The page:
• A short piece of material, usually wood, nailed to the deck to reinforce blocking.
  • A platform or tray on which cargo is placed so that it can be handled as an article.
  • A waterproof sheet used to cover cargo.

Tarp:

A waterproof sheet used to cover cargo.

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Question #703 (9 of 10)

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What is the minimum WLL of a tiedown used to secure logs?

  • It depends on if you are hauling shortwood or longwood
  • 1,800 lb
  • 50% of cargo weight
  • 4,000 lb
  • Use tiedowns in combination with bunks, stakes, or standards and bolsters to secure the load.
  • All tiedowns must have a working load limit not less than 1,800 kg (4,000 lb.).
  • Tension tiedowns as tightly as possible but not beyond their working load limit.
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Question #690 (10 of 10)

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Which of the following is not a method of securing side-by-side cargo?

  • Use some kind of blocking to prevent shifting.
  • Place them in direct contact with each other.
  • Make sure it is leaning forward.
  • Fill the empty space between with other cargo.
For articles of cargo placed beside each other and secured by side-to-side tiedowns:

Either place them in direct contact with each other,

Or prevent them from shifting towards each other in transit by using blocking or filling the space with other cargo.

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About The Flatbed Cargo Securement CDL Manual

Studying the flatbed cargo securement CDL manual is not a requirement for getting your CDL permit or license. It is required knowledge for flatbed drivers.

Some questions you should be able to answer for flatbed cargo securement:

  • What is the minimum Working Load Limit of a tiedown used to secure logs?
  • What is the minimum weight of a shipment of paper rolls that would require specific securement requirements?
  • When securing concrete pipe over 45 inches loaded crosswise, which direction must the tiedowns on the front half of the load run?
  • What is a cab shield?
  • When securing concrete pipe over 45 inches loaded crosswise, which direction must the tiedowns on the rear half of the load run?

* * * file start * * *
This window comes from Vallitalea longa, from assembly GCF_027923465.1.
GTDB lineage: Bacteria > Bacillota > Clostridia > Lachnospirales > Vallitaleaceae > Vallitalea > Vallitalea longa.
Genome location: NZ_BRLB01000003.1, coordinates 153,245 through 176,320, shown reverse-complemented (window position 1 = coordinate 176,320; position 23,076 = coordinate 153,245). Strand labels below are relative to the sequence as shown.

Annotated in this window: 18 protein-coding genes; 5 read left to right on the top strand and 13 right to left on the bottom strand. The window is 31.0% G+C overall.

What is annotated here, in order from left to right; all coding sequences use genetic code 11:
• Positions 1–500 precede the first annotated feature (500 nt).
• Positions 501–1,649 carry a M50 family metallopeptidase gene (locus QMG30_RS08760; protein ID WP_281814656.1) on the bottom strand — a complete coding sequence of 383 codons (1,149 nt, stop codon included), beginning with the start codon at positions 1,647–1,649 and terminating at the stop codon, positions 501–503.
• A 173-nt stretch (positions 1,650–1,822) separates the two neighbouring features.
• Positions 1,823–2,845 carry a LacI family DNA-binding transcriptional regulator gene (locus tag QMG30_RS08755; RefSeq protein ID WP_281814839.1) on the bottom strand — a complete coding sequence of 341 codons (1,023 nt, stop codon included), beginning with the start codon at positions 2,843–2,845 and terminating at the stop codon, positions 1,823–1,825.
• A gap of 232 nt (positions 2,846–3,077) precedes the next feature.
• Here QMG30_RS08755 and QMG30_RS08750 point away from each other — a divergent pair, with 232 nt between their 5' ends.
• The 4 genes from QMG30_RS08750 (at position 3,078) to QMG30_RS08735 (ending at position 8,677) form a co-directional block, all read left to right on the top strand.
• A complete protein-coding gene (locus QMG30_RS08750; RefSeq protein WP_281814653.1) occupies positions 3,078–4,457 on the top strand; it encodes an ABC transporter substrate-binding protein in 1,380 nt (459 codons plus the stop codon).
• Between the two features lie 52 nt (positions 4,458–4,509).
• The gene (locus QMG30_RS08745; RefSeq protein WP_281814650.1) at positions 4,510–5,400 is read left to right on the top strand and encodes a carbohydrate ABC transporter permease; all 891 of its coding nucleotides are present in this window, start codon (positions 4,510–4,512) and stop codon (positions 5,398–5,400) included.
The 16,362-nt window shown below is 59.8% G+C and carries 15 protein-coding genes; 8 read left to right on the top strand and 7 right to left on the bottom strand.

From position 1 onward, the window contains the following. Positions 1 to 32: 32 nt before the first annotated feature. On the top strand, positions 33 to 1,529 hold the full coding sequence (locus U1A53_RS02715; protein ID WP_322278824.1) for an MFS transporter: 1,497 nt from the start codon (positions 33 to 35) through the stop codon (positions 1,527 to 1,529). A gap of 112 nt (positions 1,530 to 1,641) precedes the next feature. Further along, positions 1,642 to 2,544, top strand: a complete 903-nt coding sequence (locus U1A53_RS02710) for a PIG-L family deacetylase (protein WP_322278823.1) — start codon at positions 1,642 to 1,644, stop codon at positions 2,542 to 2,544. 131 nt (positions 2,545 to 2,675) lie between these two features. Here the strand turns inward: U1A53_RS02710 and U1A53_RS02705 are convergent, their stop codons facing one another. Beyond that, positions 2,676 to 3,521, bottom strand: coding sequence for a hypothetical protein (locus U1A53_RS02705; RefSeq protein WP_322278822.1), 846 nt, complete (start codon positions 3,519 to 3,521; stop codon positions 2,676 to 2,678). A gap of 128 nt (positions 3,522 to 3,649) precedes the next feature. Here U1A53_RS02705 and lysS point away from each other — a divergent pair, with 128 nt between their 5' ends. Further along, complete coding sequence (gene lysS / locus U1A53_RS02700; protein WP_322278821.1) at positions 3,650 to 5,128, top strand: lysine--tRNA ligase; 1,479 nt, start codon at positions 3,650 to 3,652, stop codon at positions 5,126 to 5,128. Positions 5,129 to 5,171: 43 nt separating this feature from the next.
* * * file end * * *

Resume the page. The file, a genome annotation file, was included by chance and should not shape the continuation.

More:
• What is a dunnage bag?
  • Who is responsible for inspecting securing devices and cargo within the first 50 miles?
  • How many tiedowns are required on a stack of shortwood loaded crosswise?
  • What is the minimum working load limit of each tiedown used to secure crushed or flattened vehicles?
  • Define 'bolster'
  • What is a hook-lift container?
  • When a tiedown is attached directly to the cargo, what is the ideal angle where it attached to the vehicle?

What is a securing device?

Any device specifically manufactured to attach or secure cargo to a vehicle or trailer:

  • Synthetic Webbing
  • Chain
  • Wire rope
  • Manila rope
  • Synthetic rope
  • Steel strapping
  • Clamps and latches
  • Blocking
  • Front-end structure
  • Grab hooks
  • Binders
  • Shackles
  • Winches
  • Stake pockets
  • D-rings
  • Pocket
  • Webbing ratchet
  • Bracing
  • Friction mat

What is a tiedown?

A combination of securing devices that forms an assembly that:

  • Attaches cargo to, or restrains cargo on a vehicle.
  • Is attached to anchor point(s).

Some tiedowns are attached to the cargo and provide direct resistance to restrain the cargo from movement.

Some tie-downs pass over or through the cargo. They create a downward force that increases the effect of friction between the cargo and the deck. This friction restrains the cargo.

Related Cargo Securement Terms That Every Driver Should Know:

  • Tiedown:

    A combination of securing devices which form an assembly that attaches cargo to, or restrains cargo on, a vehicle or trailer, and is attached to anchor point(s).

  • Contained:

    Cargo is contained if it fills a sided vehicle, and every article is in contact with or sufficiently close to a wall or other articles so that it cannot shift or tip if those other articles are also unable to shift or tip.

  • Blocking:

    A structure, device, or another substantial article placed against or around an article to prevent horizontal movement of the article.

How should tiedowns be attached?

Tiedowns can be used in two ways:

  • Attached to the cargo:

    • Tiedowns attached to the vehicle and attached to the cargo.
    • Tiedowns attached to the vehicle, pass through or aroundan article of cargo, and then are attached to the vehicle again.

  • Pass over the cargo:

    • Tiedowns attached to the vehicle, passed over the cargo, and then attached to the vehicle again.

Tiedown placement:

Place the tiedown as close as possible to the spacer.

Position the tiedowns as symetrically as possible over the length of the article.

Position the tiedowns to preserve the integrity of the article.

cargo-securement